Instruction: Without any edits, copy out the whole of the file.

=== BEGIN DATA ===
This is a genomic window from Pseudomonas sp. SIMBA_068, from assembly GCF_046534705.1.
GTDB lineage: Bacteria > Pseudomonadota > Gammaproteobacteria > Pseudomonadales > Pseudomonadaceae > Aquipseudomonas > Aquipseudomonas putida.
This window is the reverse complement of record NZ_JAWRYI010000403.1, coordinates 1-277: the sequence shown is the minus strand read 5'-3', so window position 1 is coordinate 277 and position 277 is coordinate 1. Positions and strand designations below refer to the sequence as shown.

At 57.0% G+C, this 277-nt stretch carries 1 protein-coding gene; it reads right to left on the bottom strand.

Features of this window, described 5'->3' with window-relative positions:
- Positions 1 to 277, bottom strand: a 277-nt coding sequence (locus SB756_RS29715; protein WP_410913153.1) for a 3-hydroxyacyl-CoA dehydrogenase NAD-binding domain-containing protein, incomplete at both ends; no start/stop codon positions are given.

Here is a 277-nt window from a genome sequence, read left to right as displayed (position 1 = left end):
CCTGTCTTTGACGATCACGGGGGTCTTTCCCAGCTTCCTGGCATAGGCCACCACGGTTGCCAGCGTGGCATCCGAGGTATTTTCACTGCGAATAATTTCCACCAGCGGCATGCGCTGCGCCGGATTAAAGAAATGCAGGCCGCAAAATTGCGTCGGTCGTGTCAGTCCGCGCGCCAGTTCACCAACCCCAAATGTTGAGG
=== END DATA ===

This is a genomic window from Pseudomonas sp. SIMBA_068, from assembly GCF_046534705.1.
GTDB lineage: Bacteria > Pseudomonadota > Gammaproteobacteria > Pseudomonadales > Pseudomonadaceae > Aquipseudomonas > Aquipseudomonas putida.
This window is the reverse complement of record NZ_JAWRYI010000403.1, coordinates 1-277: the sequence shown is the minus strand read 5'-3', so window position 1 is coordinate 277 and position 277 is coordinate 1. Positions and strand designations below refer to the sequence as shown.

At 57.0% G+C, this 277-nt stretch carries 1 protein-coding gene; it reads right to left on the bottom strand.

Features of this window, described 5'->3' with window-relative positions:
- Positions 1 to 277, bottom strand: a 277-nt coding sequence (locus SB756_RS29715; protein WP_410913153.1) for a 3-hydroxyacyl-CoA dehydrogenase NAD-binding domain-containing protein, incomplete at both ends; no start/stop codon positions are given.

Here is a 277-nt window from a genome sequence, read left to right as displayed (position 1 = left end):
CCTGTCTTTGACGATCACGGGGGTCTTTCCCAGCTTCCTGGCATAGGCCACCACGGTTGCCAGCGTGGCATCCGAGGTATTTTCACTGCGAATAATTTCCACCAGCGGCATGCGCTGCGCCGGATTAAAGAAATGCAGGCCGCAAAATTGCGTCGGTCGTGTCAGTCCGCGCGCCAGTTCACCAACCCCAAATGTTGAGG